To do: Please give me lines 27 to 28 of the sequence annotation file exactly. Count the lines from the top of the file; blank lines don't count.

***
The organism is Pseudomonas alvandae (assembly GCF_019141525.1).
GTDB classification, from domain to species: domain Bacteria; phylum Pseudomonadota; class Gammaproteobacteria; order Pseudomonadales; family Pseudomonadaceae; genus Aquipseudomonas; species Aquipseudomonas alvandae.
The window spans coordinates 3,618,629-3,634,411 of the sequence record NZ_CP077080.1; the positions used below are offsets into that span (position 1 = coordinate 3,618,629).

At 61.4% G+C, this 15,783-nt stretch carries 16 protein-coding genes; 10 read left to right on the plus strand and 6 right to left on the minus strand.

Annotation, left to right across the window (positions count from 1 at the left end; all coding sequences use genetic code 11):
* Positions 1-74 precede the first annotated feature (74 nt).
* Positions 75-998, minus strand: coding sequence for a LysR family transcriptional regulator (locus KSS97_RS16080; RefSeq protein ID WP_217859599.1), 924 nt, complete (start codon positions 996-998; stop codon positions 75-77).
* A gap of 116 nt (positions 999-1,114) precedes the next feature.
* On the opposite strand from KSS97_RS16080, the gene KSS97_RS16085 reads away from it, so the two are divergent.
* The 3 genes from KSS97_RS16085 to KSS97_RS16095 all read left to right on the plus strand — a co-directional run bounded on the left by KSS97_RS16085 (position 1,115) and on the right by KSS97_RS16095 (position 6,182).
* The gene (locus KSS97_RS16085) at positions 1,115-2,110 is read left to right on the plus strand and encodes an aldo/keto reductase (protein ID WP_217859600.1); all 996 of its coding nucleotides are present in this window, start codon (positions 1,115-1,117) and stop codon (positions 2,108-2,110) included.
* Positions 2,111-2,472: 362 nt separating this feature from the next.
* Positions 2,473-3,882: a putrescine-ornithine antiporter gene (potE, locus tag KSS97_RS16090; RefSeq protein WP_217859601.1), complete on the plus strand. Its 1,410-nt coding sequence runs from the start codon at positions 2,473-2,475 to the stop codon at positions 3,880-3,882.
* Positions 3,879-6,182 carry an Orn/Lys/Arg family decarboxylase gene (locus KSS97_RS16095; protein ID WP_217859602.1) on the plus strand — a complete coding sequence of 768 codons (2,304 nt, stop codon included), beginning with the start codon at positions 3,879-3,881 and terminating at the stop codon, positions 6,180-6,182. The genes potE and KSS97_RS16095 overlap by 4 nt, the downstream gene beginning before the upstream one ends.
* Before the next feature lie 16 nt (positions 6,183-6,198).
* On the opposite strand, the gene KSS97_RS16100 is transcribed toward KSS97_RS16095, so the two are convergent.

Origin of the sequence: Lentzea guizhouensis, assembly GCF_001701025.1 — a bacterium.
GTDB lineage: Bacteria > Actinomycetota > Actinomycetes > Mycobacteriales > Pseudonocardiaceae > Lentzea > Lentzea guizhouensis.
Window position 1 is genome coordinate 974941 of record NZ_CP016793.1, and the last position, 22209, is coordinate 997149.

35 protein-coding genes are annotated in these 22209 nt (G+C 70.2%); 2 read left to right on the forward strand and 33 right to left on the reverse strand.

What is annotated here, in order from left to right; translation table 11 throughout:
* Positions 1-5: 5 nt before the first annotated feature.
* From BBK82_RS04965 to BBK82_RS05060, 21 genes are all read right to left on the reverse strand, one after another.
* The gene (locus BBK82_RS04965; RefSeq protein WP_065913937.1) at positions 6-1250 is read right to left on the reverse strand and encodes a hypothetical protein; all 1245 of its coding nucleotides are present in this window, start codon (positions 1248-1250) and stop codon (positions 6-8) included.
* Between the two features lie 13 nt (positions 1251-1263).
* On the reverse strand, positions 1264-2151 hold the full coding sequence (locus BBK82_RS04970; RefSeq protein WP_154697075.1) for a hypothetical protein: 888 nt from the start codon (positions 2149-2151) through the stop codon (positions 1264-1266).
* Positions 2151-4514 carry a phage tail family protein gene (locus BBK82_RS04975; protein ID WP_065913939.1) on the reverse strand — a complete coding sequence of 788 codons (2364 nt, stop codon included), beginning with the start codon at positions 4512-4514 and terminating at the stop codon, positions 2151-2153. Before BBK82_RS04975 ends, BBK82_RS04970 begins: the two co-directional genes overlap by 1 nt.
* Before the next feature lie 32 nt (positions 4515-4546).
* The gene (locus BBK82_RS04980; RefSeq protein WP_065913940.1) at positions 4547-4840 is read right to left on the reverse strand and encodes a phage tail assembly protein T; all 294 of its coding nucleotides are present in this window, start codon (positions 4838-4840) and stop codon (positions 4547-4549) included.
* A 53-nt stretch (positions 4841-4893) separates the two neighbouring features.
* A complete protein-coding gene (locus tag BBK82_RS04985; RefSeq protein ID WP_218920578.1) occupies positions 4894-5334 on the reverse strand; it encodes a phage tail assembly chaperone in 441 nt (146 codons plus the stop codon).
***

* Positions 2151-4514 carry a phage tail family protein gene (locus BBK82_RS04975; protein ID WP_065913939.1) on the reverse strand — a complete coding sequence of 788 codons (2364 nt, stop codon included), beginning with the start codon at positions 4512-4514 and terminating at the stop codon, positions 2151-2153. Before BBK82_RS04975 ends, BBK82_RS04970 begins: the two co-directional genes overlap by 1 nt.
* Before the next feature lie 32 nt (positions 4515-4546).